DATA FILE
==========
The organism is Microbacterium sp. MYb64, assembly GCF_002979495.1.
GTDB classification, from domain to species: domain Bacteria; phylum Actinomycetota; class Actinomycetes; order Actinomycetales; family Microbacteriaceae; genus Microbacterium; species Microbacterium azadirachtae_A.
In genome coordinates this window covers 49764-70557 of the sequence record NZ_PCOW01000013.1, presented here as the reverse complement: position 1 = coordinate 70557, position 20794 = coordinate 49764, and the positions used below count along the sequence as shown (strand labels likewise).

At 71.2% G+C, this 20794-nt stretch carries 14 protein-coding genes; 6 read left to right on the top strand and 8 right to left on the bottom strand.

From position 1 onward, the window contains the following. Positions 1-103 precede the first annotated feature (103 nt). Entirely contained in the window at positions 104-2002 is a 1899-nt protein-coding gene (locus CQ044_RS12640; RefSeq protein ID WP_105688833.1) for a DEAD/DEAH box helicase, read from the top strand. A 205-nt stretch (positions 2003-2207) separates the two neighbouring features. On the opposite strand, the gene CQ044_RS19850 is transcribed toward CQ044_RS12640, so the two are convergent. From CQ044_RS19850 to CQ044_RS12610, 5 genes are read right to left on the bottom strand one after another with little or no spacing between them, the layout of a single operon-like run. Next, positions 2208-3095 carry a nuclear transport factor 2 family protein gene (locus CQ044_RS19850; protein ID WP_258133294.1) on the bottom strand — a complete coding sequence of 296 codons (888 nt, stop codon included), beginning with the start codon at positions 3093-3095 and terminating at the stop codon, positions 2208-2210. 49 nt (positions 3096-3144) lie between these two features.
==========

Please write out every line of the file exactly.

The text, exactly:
The organism is Microbacterium sp. MYb64, assembly GCF_002979495.1.
GTDB classification, from domain to species: domain Bacteria; phylum Actinomycetota; class Actinomycetes; order Actinomycetales; family Microbacteriaceae; genus Microbacterium; species Microbacterium azadirachtae_A.
In genome coordinates this window covers 49764-70557 of the sequence record NZ_PCOW01000013.1, presented here as the reverse complement: position 1 = coordinate 70557, position 20794 = coordinate 49764, and the positions used below count along the sequence as shown (strand labels likewise).

At 71.2% G+C, this 20794-nt stretch carries 14 protein-coding genes; 6 read left to right on the top strand and 8 right to left on the bottom strand.

From position 1 onward, the window contains the following. Positions 1-103 precede the first annotated feature (103 nt). Entirely contained in the window at positions 104-2002 is a 1899-nt protein-coding gene (locus CQ044_RS12640; RefSeq protein ID WP_105688833.1) for a DEAD/DEAH box helicase, read from the top strand. A 205-nt stretch (positions 2003-2207) separates the two neighbouring features. On the opposite strand, the gene CQ044_RS19850 is transcribed toward CQ044_RS12640, so the two are convergent. From CQ044_RS19850 to CQ044_RS12610, 5 genes are read right to left on the bottom strand one after another with little or no spacing between them, the layout of a single operon-like run. Next, positions 2208-3095 carry a nuclear transport factor 2 family protein gene (locus CQ044_RS19850; protein ID WP_258133294.1) on the bottom strand — a complete coding sequence of 296 codons (888 nt, stop codon included), beginning with the start codon at positions 3093-3095 and terminating at the stop codon, positions 2208-2210. 49 nt (positions 3096-3144) lie between these two features.